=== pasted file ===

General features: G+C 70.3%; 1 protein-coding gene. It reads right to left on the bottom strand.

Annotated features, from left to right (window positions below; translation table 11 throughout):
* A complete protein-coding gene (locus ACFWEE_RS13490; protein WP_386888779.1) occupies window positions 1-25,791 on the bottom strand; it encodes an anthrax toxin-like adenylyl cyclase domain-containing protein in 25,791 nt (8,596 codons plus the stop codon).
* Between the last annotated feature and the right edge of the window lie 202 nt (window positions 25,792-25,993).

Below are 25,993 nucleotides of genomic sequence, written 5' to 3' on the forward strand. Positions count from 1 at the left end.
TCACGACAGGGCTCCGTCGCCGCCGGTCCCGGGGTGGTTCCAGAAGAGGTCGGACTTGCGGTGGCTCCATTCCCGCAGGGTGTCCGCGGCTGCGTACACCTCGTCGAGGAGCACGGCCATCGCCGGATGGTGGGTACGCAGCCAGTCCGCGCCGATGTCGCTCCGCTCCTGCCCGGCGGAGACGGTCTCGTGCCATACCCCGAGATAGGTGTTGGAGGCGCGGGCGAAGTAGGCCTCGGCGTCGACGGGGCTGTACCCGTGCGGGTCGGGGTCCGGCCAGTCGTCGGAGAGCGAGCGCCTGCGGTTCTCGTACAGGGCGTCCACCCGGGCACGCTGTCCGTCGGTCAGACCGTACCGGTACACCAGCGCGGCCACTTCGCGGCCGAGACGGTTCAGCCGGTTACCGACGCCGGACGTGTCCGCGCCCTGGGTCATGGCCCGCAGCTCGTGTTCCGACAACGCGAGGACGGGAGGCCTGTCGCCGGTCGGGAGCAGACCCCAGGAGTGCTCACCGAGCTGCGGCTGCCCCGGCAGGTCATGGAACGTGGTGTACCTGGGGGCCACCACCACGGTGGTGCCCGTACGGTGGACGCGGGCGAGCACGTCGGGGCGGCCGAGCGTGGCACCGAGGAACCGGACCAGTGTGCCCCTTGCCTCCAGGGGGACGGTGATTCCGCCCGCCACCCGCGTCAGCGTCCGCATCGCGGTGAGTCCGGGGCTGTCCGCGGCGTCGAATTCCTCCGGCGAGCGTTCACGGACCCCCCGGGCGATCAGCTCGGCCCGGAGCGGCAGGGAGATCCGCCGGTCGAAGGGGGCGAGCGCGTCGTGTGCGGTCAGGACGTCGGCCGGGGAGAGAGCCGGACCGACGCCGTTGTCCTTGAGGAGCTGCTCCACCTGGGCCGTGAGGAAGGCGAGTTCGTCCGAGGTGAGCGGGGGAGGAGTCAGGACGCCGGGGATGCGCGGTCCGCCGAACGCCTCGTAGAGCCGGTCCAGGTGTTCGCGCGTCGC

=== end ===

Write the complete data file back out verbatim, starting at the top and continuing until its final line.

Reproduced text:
General features: G+C 70.3%; 1 protein-coding gene. It reads right to left on the bottom strand.

Annotated features, from left to right (window positions below; translation table 11 throughout):
* A complete protein-coding gene (locus ACFWEE_RS13490; protein WP_386888779.1) occupies window positions 1-25,791 on the bottom strand; it encodes an anthrax toxin-like adenylyl cyclase domain-containing protein in 25,791 nt (8,596 codons plus the stop codon).
* Between the last annotated feature and the right edge of the window lie 202 nt (window positions 25,792-25,993).

Below are 25,993 nucleotides of genomic sequence, written 5' to 3' on the forward strand. Positions count from 1 at the left end.
TCACGACAGGGCTCCGTCGCCGCCGGTCCCGGGGTGGTTCCAGAAGAGGTCGGACTTGCGGTGGCTCCATTCCCGCAGGGTGTCCGCGGCTGCGTACACCTCGTCGAGGAGCACGGCCATCGCCGGATGGTGGGTACGCAGCCAGTCCGCGCCGATGTCGCTCCGCTCCTGCCCGGCGGAGACGGTCTCGTGCCATACCCCGAGATAGGTGTTGGAGGCGCGGGCGAAGTAGGCCTCGGCGTCGACGGGGCTGTACCCGTGCGGGTCGGGGTCCGGCCAGTCGTCGGAGAGCGAGCGCCTGCGGTTCTCGTACAGGGCGTCCACCCGGGCACGCTGTCCGTCGGTCAGACCGTACCGGTACACCAGCGCGGCCACTTCGCGGCCGAGACGGTTCAGCCGGTTACCGACGCCGGACGTGTCCGCGCCCTGGGTCATGGCCCGCAGCTCGTGTTCCGACAACGCGAGGACGGGAGGCCTGTCGCCGGTCGGGAGCAGACCCCAGGAGTGCTCACCGAGCTGCGGCTGCCCCGGCAGGTCATGGAACGTGGTGTACCTGGGGGCCACCACCACGGTGGTGCCCGTACGGTGGACGCGGGCGAGCACGTCGGGGCGGCCGAGCGTGGCACCGAGGAACCGGACCAGTGTGCCCCTTGCCTCCAGGGGGACGGTGATTCCGCCCGCCACCCGCGTCAGCGTCCGCATCGCGGTGAGTCCGGGGCTGTCCGCGGCGTCGAATTCCTCCGGCGAGCGTTCACGGACCCCCCGGGCGATCAGCTCGGCCCGGAGCGGCAGGGAGATCCGCCGGTCGAAGGGGGCGAGCGCGTCGTGTGCGGTCAGGACGTCGGCCGGGGAGAGAGCCGGACCGACGCCGTTGTCCTTGAGGAGCTGCTCCACCTGGGCCGTGAGGAAGGCGAGTTCGTCCGAGGTGAGCGGGGGAGGAGTCAGGACGCCGGGGATGCGCGGTCCGCCGAACGCCTCGTAGAGCCGGTCCAGGTGTTCGCGCGTCGC